Australia made the "mistake" of allowing Harbhajan Singh to get under their skin during the just-concluded series, according to renowned columnist Peter Roebuck who blamed captain Ricky Ponting for not checking his side from getting "overheated".
Roebuck said it was hardly surpring that Ponting's leadership was called into question, as he was responsible for the team's debacle.
"The Australians allowed Harbhajan to get under their skin. It was a mistake, and the captain was responsible. Ricky Ponting had a poor summer. Admittedly, he was leading a weakened team but his form dipped and he allowed his side to become overheated. No wonder his leadership was called into question", he wrote in Sydney Morning Herald.
He said Australia made their worst mistake long before the ODI finals when they started to play the man and not the ball.
"As might have been predicted, the attempt to isolate and intimidate Harbhajan Singh served merely to strengthen India's resolve".
"Whatever the right and wrongs of the Sydney Test, the Australians lost their equanimity and never recovered. Harbhajan's exchange with Andrew Symonds was brief and of little account. And Symonds had started it. Symonds and Matthew Hayden are about as diplomatic as Sir Les Patterson.
"The rest was madness. Far from breaking their spirit, the attacks on Harbhajan helped the Indians to form the pack mentality that has long been the hallmark of Australian teams. The spinner's refusal to take a backward step was part of that" wrote Roebuck, a former captain of Somerset county. Roebuck said Australia were swept aside by an ambitious and superbly led Indian side.
"Bound together by a sense of injustice, enraged by the coverage in Australian papers and egged on by their own strident media, the Indians became formidable", he said.
"India's economic boom has released a new sort of cricketer -- tough, independent, materialistic and comfortable in his own skin. Suddenly, India seemed to represent the future, Australia the past.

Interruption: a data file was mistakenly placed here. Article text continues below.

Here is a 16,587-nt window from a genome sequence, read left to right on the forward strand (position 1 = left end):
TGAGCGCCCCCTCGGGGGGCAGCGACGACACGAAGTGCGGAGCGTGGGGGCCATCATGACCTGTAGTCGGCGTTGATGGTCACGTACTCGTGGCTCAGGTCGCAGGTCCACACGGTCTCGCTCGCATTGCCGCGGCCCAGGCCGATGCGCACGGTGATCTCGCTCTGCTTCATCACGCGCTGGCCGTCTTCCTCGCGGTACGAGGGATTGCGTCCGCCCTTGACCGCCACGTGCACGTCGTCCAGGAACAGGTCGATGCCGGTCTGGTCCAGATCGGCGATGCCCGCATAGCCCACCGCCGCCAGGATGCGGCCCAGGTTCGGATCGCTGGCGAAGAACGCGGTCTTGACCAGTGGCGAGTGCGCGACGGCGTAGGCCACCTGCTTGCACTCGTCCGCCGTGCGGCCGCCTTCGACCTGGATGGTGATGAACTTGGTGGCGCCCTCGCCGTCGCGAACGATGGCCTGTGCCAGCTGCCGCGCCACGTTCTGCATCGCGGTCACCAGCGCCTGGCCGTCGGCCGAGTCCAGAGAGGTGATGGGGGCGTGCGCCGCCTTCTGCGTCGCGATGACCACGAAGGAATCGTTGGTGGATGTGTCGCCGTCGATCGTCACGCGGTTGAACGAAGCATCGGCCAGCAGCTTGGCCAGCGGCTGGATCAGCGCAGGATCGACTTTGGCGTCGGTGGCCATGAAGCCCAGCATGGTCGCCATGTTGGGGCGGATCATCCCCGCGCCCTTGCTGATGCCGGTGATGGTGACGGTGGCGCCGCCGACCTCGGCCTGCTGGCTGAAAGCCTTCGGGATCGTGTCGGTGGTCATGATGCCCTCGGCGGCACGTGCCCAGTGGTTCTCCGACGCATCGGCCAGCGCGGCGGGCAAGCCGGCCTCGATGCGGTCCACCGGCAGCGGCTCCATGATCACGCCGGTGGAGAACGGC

"Australia were confronted and affronted by a younger version of them. Australia has always had a strong and democratic cricketing culture. The captain is a tough nut from Mowbray, and his predecessor grimaced more than he grinned. India used to depend on players steeped in the ethics and traditions of the game. Not any more", he said.
Roebuck said India had not merely copied Australia's abrasive style of play, they were also producing the same sort of characters who asked no quarter and gave none.
"Mahendra Singh Dhoni understood, represented and exploited the new Indian outlook. After all he was born in Ranchi, Jharkhand, a seething, struggling town whose airport is named after a tribal freedom fighter, and raised far from the fashionable crowd by Paan Singh, a retired pump operator who still potters around town on a bicycle".
"Throughout, he held his side together, remaining calm and constant in the tight spots, always showing faith in his players. Despite a sore paw, he appeared in the second final, pushed himself up the order and kept wicket one-handed", he added.